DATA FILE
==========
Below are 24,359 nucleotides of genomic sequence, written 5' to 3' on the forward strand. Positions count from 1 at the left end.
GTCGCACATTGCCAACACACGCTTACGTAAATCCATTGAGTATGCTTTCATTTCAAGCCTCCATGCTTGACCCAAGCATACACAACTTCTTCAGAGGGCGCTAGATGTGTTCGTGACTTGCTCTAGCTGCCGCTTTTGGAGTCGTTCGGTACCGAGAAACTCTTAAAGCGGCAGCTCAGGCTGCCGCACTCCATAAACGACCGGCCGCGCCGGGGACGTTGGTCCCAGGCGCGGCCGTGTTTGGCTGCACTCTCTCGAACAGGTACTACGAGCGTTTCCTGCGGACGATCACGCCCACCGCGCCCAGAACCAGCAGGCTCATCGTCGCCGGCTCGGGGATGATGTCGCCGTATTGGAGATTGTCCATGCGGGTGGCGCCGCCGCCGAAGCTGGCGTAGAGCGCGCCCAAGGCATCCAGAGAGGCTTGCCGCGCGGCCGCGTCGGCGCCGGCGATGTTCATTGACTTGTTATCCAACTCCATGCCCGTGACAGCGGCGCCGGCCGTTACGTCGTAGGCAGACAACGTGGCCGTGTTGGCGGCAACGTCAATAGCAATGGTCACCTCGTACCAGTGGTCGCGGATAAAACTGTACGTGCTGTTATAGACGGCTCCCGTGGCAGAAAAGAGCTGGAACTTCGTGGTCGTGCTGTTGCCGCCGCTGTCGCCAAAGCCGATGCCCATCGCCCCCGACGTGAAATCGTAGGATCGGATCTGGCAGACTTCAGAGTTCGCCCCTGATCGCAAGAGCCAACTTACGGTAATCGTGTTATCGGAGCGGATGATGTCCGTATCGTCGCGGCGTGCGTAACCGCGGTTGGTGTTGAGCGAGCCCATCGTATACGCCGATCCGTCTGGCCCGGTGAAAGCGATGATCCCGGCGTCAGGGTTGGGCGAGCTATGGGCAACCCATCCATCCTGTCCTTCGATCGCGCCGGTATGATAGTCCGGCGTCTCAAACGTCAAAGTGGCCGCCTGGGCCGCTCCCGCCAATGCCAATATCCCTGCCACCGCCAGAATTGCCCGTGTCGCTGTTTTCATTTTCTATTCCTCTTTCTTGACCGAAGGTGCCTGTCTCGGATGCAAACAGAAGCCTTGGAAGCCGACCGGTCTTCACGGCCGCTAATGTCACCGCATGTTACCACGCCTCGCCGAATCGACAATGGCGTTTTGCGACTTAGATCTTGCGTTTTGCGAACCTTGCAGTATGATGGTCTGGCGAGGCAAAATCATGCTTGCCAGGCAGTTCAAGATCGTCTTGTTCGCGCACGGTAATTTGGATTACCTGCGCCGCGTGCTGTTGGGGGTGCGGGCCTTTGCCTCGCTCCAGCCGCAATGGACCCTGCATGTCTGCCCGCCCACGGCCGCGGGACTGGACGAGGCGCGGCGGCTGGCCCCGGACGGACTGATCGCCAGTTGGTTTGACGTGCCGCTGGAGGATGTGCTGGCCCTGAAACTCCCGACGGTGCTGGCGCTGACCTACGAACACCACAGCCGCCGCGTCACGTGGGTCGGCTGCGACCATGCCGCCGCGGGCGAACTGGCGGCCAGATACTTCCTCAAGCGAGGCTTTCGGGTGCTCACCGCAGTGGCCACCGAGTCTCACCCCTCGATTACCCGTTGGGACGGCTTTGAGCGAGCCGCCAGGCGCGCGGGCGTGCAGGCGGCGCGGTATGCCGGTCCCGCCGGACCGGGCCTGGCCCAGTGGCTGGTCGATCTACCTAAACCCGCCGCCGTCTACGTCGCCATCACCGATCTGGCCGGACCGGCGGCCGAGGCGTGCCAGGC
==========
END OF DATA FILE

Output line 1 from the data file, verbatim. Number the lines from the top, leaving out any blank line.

Below are 24,359 nucleotides of genomic sequence, written 5' to 3' on the forward strand. Positions count from 1 at the left end.